At your daughter’s birth, you envisioned all kinds of parties and special events, surrounded by your parents and your in-laws.
You fantasized about cute nicknames and frequent outings that would create wonderful memories. You imagined a strong support system and a close, loving bond. All would be wonderful.
The reality? None of the grandparents are much involved at all.
Sandy Lee, a mother of two in Columbus, Ohio, has experienced this firsthand.
“I saw it with my siblings and their kids,” she said. “Mom showed no interest. No birthday or Christmas cards, no chats on the phone, barely any exchange with the kids when they visited. I hoped that when my children came along, it might change because she was older and realized what she had missed. But she has no desire to spend any time with them.”
In 2012, the U.S. Census Bureau counted 65 million grandparents. Of these, at least 10 percent lived with a grandchild, and 2.7 million were actually raising their grandkids.
That same year, a study from the University of Chicago showed that 61 percent of grandparents spent 50 hours a year or more providing care for grandkids — whether that was “babysitting or going out,” explained sociologist Linda Waite, who co-authored the study. Yet hers won’t send a card. What is going on?
Many mothers find this is the new norm. Women with youngsters seek guidance from their mothers or mother-in-laws — but many members of the older generation of “glam-mas” are busy living their own lives, according to Susan Shapiro Barash, a gender studies teacher at Marymount Manhattan College.
“They were devoted to children to the exclusion of their own freedom,” said Barash. “And they’re not looking to repeat the mothering process with their grandchildren.”
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There are other reasons grandparents bail.
They may be nervous about handling young children, or not completely sure what’s expected in this modern age, noted psychologist and author Susan Newman.
“They may not feel comfortable driving your precious cargo to a practice or a lesson,” she explained.
Age is a factor. If they are under 60 and healthy, the idea of being called "Grandma" might be — frankly — freaking them out. AARP reports that the average age of first-time grandparents is now 47. If they're much much older, they may be slowing down physically and mentally and simply can't enjoy noisy, busy youngsters.
Is your child at the bottom of a long list of grandchildren? Grandparents may be tired, spread too thin, financially strapped, or simply "over" the excitement of another grandkid.
If they still work, their weekends might be for relaxing or travel, not spending time with young kids. And there's always the hard truth to acknowledge: They just weren't good parents, or weren't very good with kids. And having a grandchild doesn't change that.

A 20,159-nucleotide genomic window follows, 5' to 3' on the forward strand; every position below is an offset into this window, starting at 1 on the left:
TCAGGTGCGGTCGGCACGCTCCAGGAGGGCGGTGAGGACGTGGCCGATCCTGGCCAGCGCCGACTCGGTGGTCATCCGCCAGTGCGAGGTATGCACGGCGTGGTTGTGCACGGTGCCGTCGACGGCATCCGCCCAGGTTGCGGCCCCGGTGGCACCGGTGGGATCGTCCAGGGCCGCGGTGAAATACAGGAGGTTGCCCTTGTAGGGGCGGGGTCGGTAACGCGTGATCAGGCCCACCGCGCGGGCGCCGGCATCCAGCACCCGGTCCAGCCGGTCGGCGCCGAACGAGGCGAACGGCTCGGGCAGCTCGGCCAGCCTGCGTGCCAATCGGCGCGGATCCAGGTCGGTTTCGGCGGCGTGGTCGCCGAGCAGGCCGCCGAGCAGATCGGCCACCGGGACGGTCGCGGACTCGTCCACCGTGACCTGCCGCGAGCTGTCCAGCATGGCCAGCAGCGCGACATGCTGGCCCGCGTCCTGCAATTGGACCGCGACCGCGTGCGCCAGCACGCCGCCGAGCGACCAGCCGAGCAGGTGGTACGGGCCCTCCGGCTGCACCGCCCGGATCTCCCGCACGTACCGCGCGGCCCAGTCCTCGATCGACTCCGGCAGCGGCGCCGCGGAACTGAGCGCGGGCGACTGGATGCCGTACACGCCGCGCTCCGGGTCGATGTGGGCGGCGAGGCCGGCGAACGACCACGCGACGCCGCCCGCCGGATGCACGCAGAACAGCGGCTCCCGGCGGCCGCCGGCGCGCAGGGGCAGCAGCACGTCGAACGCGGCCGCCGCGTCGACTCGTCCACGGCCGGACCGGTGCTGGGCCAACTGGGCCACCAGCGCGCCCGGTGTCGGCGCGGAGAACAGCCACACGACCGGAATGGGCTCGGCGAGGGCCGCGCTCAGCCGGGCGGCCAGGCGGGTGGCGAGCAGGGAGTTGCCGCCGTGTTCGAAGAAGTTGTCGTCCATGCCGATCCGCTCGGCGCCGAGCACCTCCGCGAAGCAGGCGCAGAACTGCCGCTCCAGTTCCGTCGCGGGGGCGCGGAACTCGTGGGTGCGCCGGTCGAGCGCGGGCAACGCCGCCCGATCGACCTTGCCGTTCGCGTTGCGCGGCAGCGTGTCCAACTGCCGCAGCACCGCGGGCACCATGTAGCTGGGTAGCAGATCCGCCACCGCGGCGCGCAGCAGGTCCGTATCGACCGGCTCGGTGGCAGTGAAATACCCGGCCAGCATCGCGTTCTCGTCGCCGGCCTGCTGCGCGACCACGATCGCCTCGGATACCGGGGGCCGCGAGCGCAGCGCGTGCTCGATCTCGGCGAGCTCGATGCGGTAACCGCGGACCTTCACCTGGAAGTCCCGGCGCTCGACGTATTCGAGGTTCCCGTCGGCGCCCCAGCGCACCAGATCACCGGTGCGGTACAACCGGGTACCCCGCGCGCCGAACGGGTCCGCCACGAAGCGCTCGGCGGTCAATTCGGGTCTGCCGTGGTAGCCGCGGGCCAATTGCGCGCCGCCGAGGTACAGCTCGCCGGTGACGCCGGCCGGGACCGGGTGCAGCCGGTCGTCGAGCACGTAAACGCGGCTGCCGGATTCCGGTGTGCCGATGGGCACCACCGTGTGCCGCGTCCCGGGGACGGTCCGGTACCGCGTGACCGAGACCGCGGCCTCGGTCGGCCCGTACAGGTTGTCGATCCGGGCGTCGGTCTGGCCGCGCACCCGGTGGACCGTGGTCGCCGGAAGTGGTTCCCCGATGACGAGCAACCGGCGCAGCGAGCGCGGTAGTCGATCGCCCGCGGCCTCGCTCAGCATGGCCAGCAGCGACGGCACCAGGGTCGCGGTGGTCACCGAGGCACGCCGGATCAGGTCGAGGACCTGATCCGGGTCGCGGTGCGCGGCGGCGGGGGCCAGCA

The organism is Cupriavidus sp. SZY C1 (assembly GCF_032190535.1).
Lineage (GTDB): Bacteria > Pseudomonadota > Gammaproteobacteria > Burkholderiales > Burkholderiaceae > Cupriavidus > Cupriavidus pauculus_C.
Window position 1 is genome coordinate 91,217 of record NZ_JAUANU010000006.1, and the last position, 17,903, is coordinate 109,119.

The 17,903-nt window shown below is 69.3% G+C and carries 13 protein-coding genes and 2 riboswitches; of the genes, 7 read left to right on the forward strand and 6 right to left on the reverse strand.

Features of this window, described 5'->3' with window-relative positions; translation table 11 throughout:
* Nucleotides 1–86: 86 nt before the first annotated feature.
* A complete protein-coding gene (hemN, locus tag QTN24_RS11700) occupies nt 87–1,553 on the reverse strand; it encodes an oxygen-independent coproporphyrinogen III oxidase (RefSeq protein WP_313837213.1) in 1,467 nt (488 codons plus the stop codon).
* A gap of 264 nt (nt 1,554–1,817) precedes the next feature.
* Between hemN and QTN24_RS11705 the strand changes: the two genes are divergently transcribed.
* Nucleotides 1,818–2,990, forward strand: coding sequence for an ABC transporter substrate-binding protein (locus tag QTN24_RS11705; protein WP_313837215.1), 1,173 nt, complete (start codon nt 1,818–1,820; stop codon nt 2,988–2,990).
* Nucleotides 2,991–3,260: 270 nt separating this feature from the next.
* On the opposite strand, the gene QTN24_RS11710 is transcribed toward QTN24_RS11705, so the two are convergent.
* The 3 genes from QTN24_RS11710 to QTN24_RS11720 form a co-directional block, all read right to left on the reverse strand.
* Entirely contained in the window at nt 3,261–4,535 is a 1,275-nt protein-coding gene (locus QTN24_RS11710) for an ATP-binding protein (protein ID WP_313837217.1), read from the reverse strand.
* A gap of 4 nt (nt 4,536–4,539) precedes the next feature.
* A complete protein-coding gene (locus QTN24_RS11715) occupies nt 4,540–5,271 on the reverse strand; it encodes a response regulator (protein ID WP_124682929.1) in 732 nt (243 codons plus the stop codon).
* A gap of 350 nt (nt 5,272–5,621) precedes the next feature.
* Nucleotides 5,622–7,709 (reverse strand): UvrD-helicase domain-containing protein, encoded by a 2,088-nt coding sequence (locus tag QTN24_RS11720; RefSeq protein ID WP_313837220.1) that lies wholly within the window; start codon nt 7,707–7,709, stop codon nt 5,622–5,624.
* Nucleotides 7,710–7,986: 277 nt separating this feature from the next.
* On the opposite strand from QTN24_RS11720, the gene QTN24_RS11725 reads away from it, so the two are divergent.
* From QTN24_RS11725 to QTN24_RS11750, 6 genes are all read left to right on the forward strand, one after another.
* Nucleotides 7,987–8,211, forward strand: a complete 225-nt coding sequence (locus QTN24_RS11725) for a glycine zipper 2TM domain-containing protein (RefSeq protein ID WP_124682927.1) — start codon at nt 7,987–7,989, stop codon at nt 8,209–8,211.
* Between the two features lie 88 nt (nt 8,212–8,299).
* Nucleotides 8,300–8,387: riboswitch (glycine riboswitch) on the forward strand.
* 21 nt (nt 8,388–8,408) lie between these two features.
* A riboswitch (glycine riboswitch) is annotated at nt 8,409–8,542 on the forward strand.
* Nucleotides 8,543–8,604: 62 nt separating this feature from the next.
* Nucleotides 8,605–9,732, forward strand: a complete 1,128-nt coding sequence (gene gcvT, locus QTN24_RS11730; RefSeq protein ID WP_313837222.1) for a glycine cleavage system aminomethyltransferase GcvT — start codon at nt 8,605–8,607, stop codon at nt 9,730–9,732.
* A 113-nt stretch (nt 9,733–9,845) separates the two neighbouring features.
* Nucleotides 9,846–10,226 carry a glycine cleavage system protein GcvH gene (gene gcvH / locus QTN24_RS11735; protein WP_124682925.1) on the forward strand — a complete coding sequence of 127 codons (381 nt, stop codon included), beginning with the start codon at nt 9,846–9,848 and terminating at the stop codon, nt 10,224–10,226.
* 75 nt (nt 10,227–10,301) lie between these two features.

But don't sit and stew. There may be ways to improve the situation.
Have a conversation. Ask how they feel about the grandkids, and what they would like out of the relationship. Are they concerned you will place demands on their time? Do they feel overwhelmed with expectations they can't quite meet?
"There are some parents who probably don’t have a realistic expectation of how invested their parents should be in the grandchildren," said Manhattan psychiatrist Dr. Gail Saltz. "But because this generation’s children are the center of their universe, it’s hard not to take the grandparents’ ‘why should I be bothered?’ attitude personally."
Ask what would interest them.Do they want to call once a week but avoid all soccer games? Would they prefer weekly ice cream dates out of the house so there's no mess or clean-up? Anne K. Fishel, Ph.D., director of the Family and Couples Therapy Program at Massachusetts General Hospital, suggests you ask, "So how can we make grandparenting more fun for you?"
Don't expect them to foot the bill. Grandparents don't owe your child anything financially. They may be saving for retirement or be on a limited income. So if money is an issue, offer to pay for outings. They don't have to be expensive — the important thing is the time spent together.
Be creative. If they don't initiate plans, says Dr. Susan Newman, Ph.D, a psychologist and author, try to lure them with fun events. Plan family barbeques, picnics at the park, or trips to the zoo or museum. Let them know the day would be better if they were there.
Be honest. A study published in the Journal of Family Psychology found that children ages 9 to 18 who had strong bonds with their grandparents had fewer behavior problems and better social skills than those who didn't. Explain your hopes for the relationship, how much it means to you, and the benefit to their grandchildren.
And if talking falls on deaf ears — then do the next best thing. Enlist older neighbors, friends, or other relatives to fill the gap. Other adults who miss their own grandchild encounters may love to adopt your child as their own, which could be a complete win for your child.